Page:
REUTERS - The United States dollar held steady on Tuesday even though much of the US government was due to start shutting down after Congress failed to find a compromise on a bill to fund government operations.
Competing spending measures flew back and forth between Republican-controlled House of Representatives and Democratic-led Senate late into Monday night in Washington but Congress deadlocked over Republican efforts to use the temporary spending bill as a way to delay implementation of President Barack Obama's health care programme.
It comes a few weeks ahead of the next political battle to raise the federal government's debt ceiling. Failure to do the latter by mid-October could result in a historic US debt default that would threaten the US economy and send ripples around the globe.
S&P stock futures inched up 0.2 per cent, unchanged from earlier price action after the cash index fell 0.6 per cent on Monday, while US Treasury futures slipped 5 ticks.
As many as one million US federal employees could face unpaid furloughs, but a shutdown would be unlikely to affect the United States's sovereign credit rating.
Investors are accustomed to political battles in Washington resulting in a last-minute accord and voiced scepticism any shutdown would last for an extended period.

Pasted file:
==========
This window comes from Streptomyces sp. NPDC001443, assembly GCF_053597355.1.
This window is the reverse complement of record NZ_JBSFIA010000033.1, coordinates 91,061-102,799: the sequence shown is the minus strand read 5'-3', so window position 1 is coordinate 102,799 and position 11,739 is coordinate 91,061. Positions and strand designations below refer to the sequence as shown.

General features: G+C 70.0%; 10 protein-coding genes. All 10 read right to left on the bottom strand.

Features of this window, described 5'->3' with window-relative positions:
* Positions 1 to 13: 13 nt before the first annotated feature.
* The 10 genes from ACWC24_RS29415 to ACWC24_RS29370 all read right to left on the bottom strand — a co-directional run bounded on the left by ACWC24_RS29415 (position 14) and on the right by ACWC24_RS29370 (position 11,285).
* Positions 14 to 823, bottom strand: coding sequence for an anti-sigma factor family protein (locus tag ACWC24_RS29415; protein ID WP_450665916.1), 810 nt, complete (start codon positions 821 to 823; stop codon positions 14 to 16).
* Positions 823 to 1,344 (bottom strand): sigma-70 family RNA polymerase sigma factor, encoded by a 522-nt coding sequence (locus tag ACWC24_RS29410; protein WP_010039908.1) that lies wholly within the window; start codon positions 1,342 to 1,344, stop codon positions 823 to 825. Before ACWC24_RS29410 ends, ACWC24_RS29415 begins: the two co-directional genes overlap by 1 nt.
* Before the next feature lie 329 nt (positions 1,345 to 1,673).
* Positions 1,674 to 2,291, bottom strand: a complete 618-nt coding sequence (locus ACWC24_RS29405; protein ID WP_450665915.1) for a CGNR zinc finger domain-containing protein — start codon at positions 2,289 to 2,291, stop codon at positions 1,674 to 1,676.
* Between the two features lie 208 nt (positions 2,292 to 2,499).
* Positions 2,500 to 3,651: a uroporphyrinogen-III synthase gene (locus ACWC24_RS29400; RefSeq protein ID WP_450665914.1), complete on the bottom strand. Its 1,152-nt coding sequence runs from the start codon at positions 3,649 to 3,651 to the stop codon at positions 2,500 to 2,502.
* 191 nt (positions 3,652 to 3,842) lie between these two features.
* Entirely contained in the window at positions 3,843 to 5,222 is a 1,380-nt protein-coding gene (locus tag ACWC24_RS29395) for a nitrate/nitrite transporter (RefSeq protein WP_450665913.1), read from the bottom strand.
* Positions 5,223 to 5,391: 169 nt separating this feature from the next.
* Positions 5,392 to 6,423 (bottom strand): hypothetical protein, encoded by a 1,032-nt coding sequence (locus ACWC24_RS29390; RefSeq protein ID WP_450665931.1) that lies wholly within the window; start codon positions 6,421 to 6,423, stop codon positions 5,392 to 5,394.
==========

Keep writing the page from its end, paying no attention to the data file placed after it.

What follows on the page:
"It may have a knock-on effect on the timing of the potential tapering (by the Federal Reserve). It could have a knock-on effect on the production of economic data. It could have a real impact on consumption if it lasts for more than a day," said a senior trader at a foreign bank in Tokyo. "People in the market are kind of interpreting this as a kabuki drama if you like, but we are little more concerned than that."
The dollar was down 0.1 per cent against a basket of currencies. It was steady at 98.15 yen, having climbed off a one-month low of 97.50 on Monday as Japan's Prime Minister Shinzo Abe was expected to announce his economic growth and tax strategy later on Tuesday.
MSCI's broadest index of Asia-Pacific shares outside Japan added 0.2 per cent, though it was still not too far away from a two-week low after it slid 1.5 per cent in the previous session. Regional trading activity was expected to be light with China and Hong Kong closed for National Day holiday.